Several years ago, a client of mine was meeting with me for the first time. As I went through all of the basic questions to try to help determine how we could reach her fitness goals she stopped me and said, “I need to be honest with you. The reason I am hiring a personal trainer is because I really need to look like this!” As she said this she began to dig through her purse to pull out a folded piece of paper which she handed to me. As I opened the folded paper I realized that it was a cut out of a fashion magazine, a size 00 model in next to nothing clothing. “What do you think?” she asked in all seriousness. This essay is for her…
My first memories of exercise come from high school. My junior prom was coming and I really thought that it was important for me to look my best. Every day after school I would go to the community gym at our local pool and workout for 2 hours. I remember stepping on the scale after several months of working out and dieting, the number read 117 lb. I was happy.
My next exercise memory came when I graduated from high school and went into the working world. The pressure to be thin and beautiful at that age came at me from all angles. I remember comparing myself to every woman that crossed my path. “What size does she wear?” I would silently ask myself. “Does she put dressing on her salad?” At that time of my life I walked one hour every morning before work, worked a physical job for 8 hours a day, went to college, and somehow managed to get to the gym 5 days a week. Size 0, my pants said. I was happy.
Time went on and another chapter in the exercise novel was written, the day I discovered running. At the time I thought that I had stumbled across a breakthrough to keep me at my hard to maintain size zero. I would run and I would stay thin, “easy”, I thought! What I found is that running wanted to save me from the destruction I had created in my body. The more I ran, the more my body craved fuel. Training for a marathon on less than 1000 calories a day did not compute! My pencil thin legs rebelled and became muscular columns of locomotion. It was impossible for me to be both a runner, and a starved woman looking for perfection. The stronger I became, the less important it was for me to be model thin, and for the first time in my life I could say I was actually happy!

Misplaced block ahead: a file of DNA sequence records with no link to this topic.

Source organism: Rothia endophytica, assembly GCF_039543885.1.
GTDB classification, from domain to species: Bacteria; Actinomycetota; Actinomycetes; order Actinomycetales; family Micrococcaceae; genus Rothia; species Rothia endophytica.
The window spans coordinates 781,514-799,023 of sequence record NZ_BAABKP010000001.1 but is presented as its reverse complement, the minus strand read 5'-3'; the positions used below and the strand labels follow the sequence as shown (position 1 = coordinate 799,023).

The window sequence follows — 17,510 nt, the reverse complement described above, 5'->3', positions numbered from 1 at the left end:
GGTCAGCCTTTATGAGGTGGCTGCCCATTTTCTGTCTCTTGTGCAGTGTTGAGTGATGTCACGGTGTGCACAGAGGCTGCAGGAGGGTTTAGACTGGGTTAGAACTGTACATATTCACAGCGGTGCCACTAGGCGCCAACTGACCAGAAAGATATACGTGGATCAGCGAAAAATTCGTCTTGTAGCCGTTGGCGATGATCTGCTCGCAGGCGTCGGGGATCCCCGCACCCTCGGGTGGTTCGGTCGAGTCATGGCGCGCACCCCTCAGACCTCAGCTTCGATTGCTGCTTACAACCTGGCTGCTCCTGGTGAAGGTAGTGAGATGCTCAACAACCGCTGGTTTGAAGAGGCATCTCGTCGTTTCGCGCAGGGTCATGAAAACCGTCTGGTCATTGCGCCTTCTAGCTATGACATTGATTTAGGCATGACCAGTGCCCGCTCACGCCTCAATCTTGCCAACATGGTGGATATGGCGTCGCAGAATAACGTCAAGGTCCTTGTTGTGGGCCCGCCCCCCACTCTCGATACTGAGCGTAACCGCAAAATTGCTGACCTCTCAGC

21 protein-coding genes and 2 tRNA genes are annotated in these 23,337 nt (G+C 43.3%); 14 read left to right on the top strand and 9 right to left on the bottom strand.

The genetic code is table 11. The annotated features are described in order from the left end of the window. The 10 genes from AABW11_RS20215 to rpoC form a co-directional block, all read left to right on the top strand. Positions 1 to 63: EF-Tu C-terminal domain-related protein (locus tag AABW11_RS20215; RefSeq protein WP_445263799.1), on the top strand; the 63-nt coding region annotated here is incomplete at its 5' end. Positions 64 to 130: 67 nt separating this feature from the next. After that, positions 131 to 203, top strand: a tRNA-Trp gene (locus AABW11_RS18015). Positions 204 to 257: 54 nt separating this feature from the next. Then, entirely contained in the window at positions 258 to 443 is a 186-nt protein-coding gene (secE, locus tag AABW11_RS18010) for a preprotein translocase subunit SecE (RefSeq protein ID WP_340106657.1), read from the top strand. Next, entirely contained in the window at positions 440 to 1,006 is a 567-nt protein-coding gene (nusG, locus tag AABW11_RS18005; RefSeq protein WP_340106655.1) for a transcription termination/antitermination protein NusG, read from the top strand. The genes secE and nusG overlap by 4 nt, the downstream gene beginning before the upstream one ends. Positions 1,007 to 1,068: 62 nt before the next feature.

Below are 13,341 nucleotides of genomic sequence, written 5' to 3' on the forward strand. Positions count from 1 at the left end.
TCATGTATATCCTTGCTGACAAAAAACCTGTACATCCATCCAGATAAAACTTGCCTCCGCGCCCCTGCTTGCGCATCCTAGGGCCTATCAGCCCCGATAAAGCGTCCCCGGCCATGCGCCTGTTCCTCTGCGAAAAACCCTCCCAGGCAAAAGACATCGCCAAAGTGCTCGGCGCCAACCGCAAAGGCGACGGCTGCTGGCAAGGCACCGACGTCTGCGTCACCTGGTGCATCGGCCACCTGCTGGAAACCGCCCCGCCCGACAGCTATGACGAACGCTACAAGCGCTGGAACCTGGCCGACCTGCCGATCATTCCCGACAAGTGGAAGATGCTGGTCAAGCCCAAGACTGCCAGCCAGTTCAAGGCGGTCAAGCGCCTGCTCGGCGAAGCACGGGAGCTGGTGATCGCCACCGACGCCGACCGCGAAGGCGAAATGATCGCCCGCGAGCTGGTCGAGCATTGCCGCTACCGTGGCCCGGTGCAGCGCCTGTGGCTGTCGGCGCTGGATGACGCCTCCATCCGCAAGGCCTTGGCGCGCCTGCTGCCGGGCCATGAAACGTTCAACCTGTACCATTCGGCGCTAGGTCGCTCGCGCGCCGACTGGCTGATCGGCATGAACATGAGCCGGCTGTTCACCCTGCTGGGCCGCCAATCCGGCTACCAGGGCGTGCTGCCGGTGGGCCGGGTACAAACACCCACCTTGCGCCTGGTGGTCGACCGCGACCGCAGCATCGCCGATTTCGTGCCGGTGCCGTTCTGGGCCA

So to the woman I met years ago with the picture of perfection in her purse, I ask, what is a tiny pair of jeans worth? Is it worth depriving yourself of everything good in life? Is it worth basing the mood of your day by what the scale says in the morning? Or do we stop worrying about what society says is the ideal and start letting our bodies decide what it the best for us? Challenge yourself to let go of unrealistic expectations and focus on being healthy. Give your body what it requires and it will reward you in surprising ways! And for God sakes, don’t be afraid to buy bigger jeans!